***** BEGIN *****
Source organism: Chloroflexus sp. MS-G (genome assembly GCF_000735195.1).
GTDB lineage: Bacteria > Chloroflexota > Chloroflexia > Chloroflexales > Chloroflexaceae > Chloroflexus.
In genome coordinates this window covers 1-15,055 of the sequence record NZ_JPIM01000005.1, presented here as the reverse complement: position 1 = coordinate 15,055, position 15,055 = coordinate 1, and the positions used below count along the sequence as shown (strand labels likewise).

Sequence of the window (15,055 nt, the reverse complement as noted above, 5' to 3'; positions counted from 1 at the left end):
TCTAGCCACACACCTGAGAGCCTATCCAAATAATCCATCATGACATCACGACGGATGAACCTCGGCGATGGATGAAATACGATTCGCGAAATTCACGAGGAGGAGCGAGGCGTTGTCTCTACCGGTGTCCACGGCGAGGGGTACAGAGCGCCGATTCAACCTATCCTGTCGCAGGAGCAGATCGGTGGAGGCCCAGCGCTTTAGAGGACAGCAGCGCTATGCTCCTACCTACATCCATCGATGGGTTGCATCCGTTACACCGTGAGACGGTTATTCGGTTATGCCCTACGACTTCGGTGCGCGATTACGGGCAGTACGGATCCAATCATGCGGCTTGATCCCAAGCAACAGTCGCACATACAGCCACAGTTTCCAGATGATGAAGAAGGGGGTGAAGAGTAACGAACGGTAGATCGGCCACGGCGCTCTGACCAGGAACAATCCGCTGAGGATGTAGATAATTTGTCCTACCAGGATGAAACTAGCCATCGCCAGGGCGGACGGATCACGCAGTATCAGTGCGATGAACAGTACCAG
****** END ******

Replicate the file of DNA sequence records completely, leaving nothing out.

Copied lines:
Source organism: Chloroflexus sp. MS-G (genome assembly GCF_000735195.1).
GTDB lineage: Bacteria > Chloroflexota > Chloroflexia > Chloroflexales > Chloroflexaceae > Chloroflexus.
In genome coordinates this window covers 1-15,055 of the sequence record NZ_JPIM01000005.1, presented here as the reverse complement: position 1 = coordinate 15,055, position 15,055 = coordinate 1, and the positions used below count along the sequence as shown (strand labels likewise).

Sequence of the window (15,055 nt, the reverse complement as noted above, 5' to 3'; positions counted from 1 at the left end):
TCTAGCCACACACCTGAGAGCCTATCCAAATAATCCATCATGACATCACGACGGATGAACCTCGGCGATGGATGAAATACGATTCGCGAAATTCACGAGGAGGAGCGAGGCGTTGTCTCTACCGGTGTCCACGGCGAGGGGTACAGAGCGCCGATTCAACCTATCCTGTCGCAGGAGCAGATCGGTGGAGGCCCAGCGCTTTAGAGGACAGCAGCGCTATGCTCCTACCTACATCCATCGATGGGTTGCATCCGTTACACCGTGAGACGGTTATTCGGTTATGCCCTACGACTTCGGTGCGCGATTACGGGCAGTACGGATCCAATCATGCGGCTTGATCCCAAGCAACAGTCGCACATACAGCCACAGTTTCCAGATGATGAAGAAGGGGGTGAAGAGTAACGAACGGTAGATCGGCCACGGCGCTCTGACCAGGAACAATCCGCTGAGGATGTAGATAATTTGTCCTACCAGGATGAAACTAGCCATCGCCAGGGCGGACGGATCACGCAGTATCAGTGCGATGAACAGTACCAG